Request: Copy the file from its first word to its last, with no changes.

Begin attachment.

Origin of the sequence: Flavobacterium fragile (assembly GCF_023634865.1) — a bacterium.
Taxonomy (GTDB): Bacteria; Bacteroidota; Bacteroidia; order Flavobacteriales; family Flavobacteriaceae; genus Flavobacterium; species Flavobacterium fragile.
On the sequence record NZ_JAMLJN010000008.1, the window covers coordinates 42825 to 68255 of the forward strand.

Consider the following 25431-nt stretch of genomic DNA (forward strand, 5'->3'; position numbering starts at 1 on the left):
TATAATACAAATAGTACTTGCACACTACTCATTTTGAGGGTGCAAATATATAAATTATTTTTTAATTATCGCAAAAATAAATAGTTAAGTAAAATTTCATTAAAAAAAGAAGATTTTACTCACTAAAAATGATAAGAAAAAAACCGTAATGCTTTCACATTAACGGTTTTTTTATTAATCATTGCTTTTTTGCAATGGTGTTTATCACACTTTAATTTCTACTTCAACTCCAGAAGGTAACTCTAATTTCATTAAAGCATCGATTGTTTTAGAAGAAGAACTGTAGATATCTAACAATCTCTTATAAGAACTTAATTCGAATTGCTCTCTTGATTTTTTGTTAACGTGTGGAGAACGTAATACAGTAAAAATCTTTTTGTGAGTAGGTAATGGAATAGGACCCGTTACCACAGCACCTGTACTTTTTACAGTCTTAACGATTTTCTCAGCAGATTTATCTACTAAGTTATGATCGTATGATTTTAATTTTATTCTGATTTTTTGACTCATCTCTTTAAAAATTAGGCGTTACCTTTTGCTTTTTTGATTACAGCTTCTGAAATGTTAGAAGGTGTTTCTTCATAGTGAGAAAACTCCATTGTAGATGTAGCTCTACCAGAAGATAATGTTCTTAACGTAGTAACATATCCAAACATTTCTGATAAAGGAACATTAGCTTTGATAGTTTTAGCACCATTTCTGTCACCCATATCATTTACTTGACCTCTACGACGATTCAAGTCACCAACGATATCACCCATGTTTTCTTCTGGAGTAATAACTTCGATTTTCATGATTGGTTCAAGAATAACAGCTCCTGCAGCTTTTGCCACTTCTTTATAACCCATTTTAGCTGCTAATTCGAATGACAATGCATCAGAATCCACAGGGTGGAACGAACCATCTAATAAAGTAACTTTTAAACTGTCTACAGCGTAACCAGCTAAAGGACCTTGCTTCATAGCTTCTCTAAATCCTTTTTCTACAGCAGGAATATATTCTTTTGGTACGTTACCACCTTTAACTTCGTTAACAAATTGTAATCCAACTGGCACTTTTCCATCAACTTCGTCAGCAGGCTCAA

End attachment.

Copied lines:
Origin of the sequence: Flavobacterium fragile (assembly GCF_023634865.1) — a bacterium.
Taxonomy (GTDB): Bacteria; Bacteroidota; Bacteroidia; order Flavobacteriales; family Flavobacteriaceae; genus Flavobacterium; species Flavobacterium fragile.
On the sequence record NZ_JAMLJN010000008.1, the window covers coordinates 42825 to 68255 of the forward strand.

Consider the following 25431-nt stretch of genomic DNA (forward strand, 5'->3'; position numbering starts at 1 on the left):
TATAATACAAATAGTACTTGCACACTACTCATTTTGAGGGTGCAAATATATAAATTATTTTTTAATTATCGCAAAAATAAATAGTTAAGTAAAATTTCATTAAAAAAAGAAGATTTTACTCACTAAAAATGATAAGAAAAAAACCGTAATGCTTTCACATTAACGGTTTTTTTATTAATCATTGCTTTTTTGCAATGGTGTTTATCACACTTTAATTTCTACTTCAACTCCAGAAGGTAACTCTAATTTCATTAAAGCATCGATTGTTTTAGAAGAAGAACTGTAGATATCTAACAATCTCTTATAAGAACTTAATTCGAATTGCTCTCTTGATTTTTTGTTAACGTGTGGAGAACGTAATACAGTAAAAATCTTTTTGTGAGTAGGTAATGGAATAGGACCCGTTACCACAGCACCTGTACTTTTTACAGTCTTAACGATTTTCTCAGCAGATTTATCTACTAAGTTATGATCGTATGATTTTAATTTTATTCTGATTTTTTGACTCATCTCTTTAAAAATTAGGCGTTACCTTTTGCTTTTTTGATTACAGCTTCTGAAATGTTAGAAGGTGTTTCTTCATAGTGAGAAAACTCCATTGTAGATGTAGCTCTACCAGAAGATAATGTTCTTAACGTAGTAACATATCCAAACATTTCTGATAAAGGAACATTAGCTTTGATAGTTTTAGCACCATTTCTGTCACCCATATCATTTACTTGACCTCTACGACGATTCAAGTCACCAACGATATCACCCATGTTTTCTTCTGGAGTAATAACTTCGATTTTCATGATTGGTTCAAGAATAACAGCTCCTGCAGCTTTTGCCACTTCTTTATAACCCATTTTAGCTGCTAATTCGAATGACAATGCATCAGAATCCACAGGGTGGAACGAACCATCTAATAAAGTAACTTTTAAACTGTCTACAGCGTAACCAGCTAAAGGACCTTGCTTCATAGCTTCTCTAAATCCTTTTTCTACAGCAGGAATATATTCTTTTGGTACGTTACCACCTTTAACTTCGTTAACAAATTGTAATCCAACTGGCACTTTTCCATCAACTTCGTCAGCAGGCTCAA